Submitted by: Dominic David Maliro
Email: [email protected]
Introduction to the project
2018-2021 (3 years)
The Sustainable Human Settlements in Urban Areas to Support Reintegration in Afghanistan, or SHURA, app is an ongoing program technology development to anchor reintegration of afghan citizens returning to the country and those displaced into urban areas. The goal is to showcase a predictive technology in the eligibility and vulnerability ranking of beneficiary case analysis. While typical humanitarian needs-based targeting depends on a poverty and special needs indicator, the SHURA app matches self-selecting assistance applicants who can meet the PD305 legal framework obligations. This Presidential Decree on Land Allocation is encouraged by the Housing Land and Property Task Force. The goal is to support sustainable, fair and transparent land allocation efforts. The SHURA technology generates automated data regarding an empty region and missing population. This can contribute to the development of new sustainable urban reintegration settlements.
The biometric based technology enhances the government capacity to scale-up the program across all provinces in Afghanistan –given its flexibility to adjust to context variables and its optimization of the linkage between applicants and available, suitable, state-lands for reintegration allocations. The app also encourages the people-driven redevelopment impetus. This improves their resilience and co-production in host-cities.
The success of the SHURA program is both dependent on successful partnerships with government ministries responsible for delivery; and the social and cultural safety-nets of Afghans helping Afghans. Equally important, is the integrated data-sharing ability of the app. It is leveraging on existing databases to ensure equity of state resource allocation, accountability and transparency. The technology for the program uses UN-Habitats’ unique access to urban data to deliver the flagship reintegration settlements. This is a mix of wealth, inclusiveness, self-sustaining and resilience enhancing.
Main activities of the Good Practice
- Development of eligibility and vulnerability scoring criteria in coordination with the government, UN agencies, citizens and technical working group.
- Pooling of spatial and humanitarian databases and linking to state-land inventory data index.
- Incremental housing designs linked to citizens’ adaptive ability and capacity to engage in a homeowner-driven process.
- Linking masterplans to the legal spatial governance structures.
- Adoption of resilience, dependence, vulnerability, livelihoods and wellness indicators into the predictive technology algorithms for automated beneficiary selection.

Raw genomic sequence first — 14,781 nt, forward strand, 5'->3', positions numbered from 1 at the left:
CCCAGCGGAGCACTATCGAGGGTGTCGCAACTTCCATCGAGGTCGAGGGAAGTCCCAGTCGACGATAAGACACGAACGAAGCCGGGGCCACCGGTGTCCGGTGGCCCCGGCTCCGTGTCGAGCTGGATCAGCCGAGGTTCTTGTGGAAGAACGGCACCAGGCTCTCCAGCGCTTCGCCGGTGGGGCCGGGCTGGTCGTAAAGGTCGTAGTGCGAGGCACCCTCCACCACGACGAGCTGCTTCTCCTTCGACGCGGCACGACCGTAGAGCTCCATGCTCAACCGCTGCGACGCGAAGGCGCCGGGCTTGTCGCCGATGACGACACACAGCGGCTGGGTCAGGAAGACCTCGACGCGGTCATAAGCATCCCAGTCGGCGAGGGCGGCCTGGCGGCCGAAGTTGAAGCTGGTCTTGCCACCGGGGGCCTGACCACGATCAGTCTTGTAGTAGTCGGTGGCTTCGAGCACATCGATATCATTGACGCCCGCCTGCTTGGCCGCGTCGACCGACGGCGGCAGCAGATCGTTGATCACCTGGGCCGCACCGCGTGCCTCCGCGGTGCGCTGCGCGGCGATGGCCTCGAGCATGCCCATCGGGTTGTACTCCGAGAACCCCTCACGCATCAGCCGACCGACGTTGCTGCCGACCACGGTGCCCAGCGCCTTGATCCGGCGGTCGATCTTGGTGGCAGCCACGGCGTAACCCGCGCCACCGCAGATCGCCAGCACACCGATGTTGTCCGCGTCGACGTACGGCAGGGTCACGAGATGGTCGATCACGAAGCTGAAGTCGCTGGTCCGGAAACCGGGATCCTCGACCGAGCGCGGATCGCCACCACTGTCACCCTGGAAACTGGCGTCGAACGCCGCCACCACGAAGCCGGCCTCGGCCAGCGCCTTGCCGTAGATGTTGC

- Technology based settlement development monitoring.
- Bio-profiling to ensure accountability and corruption mitigation in assistance allocation.
- Automated advisory report generation from the integrated technology system.
- Ministry of Urban Development and Lands (MUDL)
- Ministry of Refugees and Repatriation (MORR)
- Independent Directorate of Local Governance (IDLG)
- Displacement & Return Executive Committee (DiREC)
- Provincial Development Committees (PDC)
- European Union
- Government of Denmark
How challenges were overcome
- Fear of biometric information collection has been a key concern, especially in regards to data protection within the conflict context.
- Consensus building around the vulnerability scoring has taken two years and has yet to be finalized.
- The humanitarian-development and peace nexus are in conflict in determining vulnerability considerations – especially on the question of how long is an IDP or returnee vulnerable and the very specific inclusion-exclusion criteria that eliminates minors, traditional poverty and PSN indicators.
- Finding suitable state-land within the city cores has been challenging – the program has had to adjust to peri-urban settlements establishments, whose economic opportunities are premised on critical mass potentials for co-production.
Results of the Good Practice
- Instant eligibility reports for applicants and government decision making.
- Mitigation of corruption in state resource allocation.
- Efficient management of beneficiary records, documentation and accountability.
- Automated data upload for settlement management and service delivery linking housing, land, infrastructure service and governance.
- Artificial Intelligence processed documentation to inform the scale-up and scale-out of the Urban National Priority Programs for the government.
- Centralization of all resource and human databases into one data center.